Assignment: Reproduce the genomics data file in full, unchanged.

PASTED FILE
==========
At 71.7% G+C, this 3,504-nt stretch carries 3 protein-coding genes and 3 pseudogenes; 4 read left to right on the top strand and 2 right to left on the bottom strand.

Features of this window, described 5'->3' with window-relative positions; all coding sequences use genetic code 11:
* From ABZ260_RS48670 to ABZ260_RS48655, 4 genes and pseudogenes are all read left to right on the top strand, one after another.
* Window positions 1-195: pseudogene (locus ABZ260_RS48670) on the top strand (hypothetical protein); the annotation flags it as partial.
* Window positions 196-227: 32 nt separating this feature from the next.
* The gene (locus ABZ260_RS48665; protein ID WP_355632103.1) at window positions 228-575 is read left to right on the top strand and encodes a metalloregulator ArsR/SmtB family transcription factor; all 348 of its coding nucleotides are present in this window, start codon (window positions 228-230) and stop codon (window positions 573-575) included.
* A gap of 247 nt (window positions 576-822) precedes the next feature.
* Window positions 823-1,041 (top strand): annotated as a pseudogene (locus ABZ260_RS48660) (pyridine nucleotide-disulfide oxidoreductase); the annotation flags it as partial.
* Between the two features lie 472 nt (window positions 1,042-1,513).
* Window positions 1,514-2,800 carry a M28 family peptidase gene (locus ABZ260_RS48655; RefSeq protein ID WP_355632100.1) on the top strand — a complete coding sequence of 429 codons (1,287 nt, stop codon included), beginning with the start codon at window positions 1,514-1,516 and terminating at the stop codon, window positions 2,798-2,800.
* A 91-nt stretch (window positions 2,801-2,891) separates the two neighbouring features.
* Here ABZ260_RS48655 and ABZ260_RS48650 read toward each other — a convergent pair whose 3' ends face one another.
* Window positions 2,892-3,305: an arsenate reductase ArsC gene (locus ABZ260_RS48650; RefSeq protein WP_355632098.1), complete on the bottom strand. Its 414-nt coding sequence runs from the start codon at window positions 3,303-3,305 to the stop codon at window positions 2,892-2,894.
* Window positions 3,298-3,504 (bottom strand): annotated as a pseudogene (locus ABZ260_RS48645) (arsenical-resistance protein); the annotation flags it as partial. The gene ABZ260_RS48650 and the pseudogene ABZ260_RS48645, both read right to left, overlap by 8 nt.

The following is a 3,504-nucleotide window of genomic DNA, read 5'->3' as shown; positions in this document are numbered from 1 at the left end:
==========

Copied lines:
At 71.7% G+C, this 3,504-nt stretch carries 3 protein-coding genes and 3 pseudogenes; 4 read left to right on the top strand and 2 right to left on the bottom strand.

Features of this window, described 5'->3' with window-relative positions; all coding sequences use genetic code 11:
* From ABZ260_RS48670 to ABZ260_RS48655, 4 genes and pseudogenes are all read left to right on the top strand, one after another.
* Window positions 1-195: pseudogene (locus ABZ260_RS48670) on the top strand (hypothetical protein); the annotation flags it as partial.
* Window positions 196-227: 32 nt separating this feature from the next.
* The gene (locus ABZ260_RS48665; protein ID WP_355632103.1) at window positions 228-575 is read left to right on the top strand and encodes a metalloregulator ArsR/SmtB family transcription factor; all 348 of its coding nucleotides are present in this window, start codon (window positions 228-230) and stop codon (window positions 573-575) included.
* A gap of 247 nt (window positions 576-822) precedes the next feature.
* Window positions 823-1,041 (top strand): annotated as a pseudogene (locus ABZ260_RS48660) (pyridine nucleotide-disulfide oxidoreductase); the annotation flags it as partial.
* Between the two features lie 472 nt (window positions 1,042-1,513).
* Window positions 1,514-2,800 carry a M28 family peptidase gene (locus ABZ260_RS48655; RefSeq protein ID WP_355632100.1) on the top strand — a complete coding sequence of 429 codons (1,287 nt, stop codon included), beginning with the start codon at window positions 1,514-1,516 and terminating at the stop codon, window positions 2,798-2,800.
* A 91-nt stretch (window positions 2,801-2,891) separates the two neighbouring features.
* Here ABZ260_RS48655 and ABZ260_RS48650 read toward each other — a convergent pair whose 3' ends face one another.
* Window positions 2,892-3,305: an arsenate reductase ArsC gene (locus ABZ260_RS48650; RefSeq protein WP_355632098.1), complete on the bottom strand. Its 414-nt coding sequence runs from the start codon at window positions 3,303-3,305 to the stop codon at window positions 2,892-2,894.
* Window positions 3,298-3,504 (bottom strand): annotated as a pseudogene (locus ABZ260_RS48645) (arsenical-resistance protein); the annotation flags it as partial. The gene ABZ260_RS48650 and the pseudogene ABZ260_RS48645, both read right to left, overlap by 8 nt.

The following is a 3,504-nucleotide window of genomic DNA, read 5'->3' as shown; positions in this document are numbered from 1 at the left end: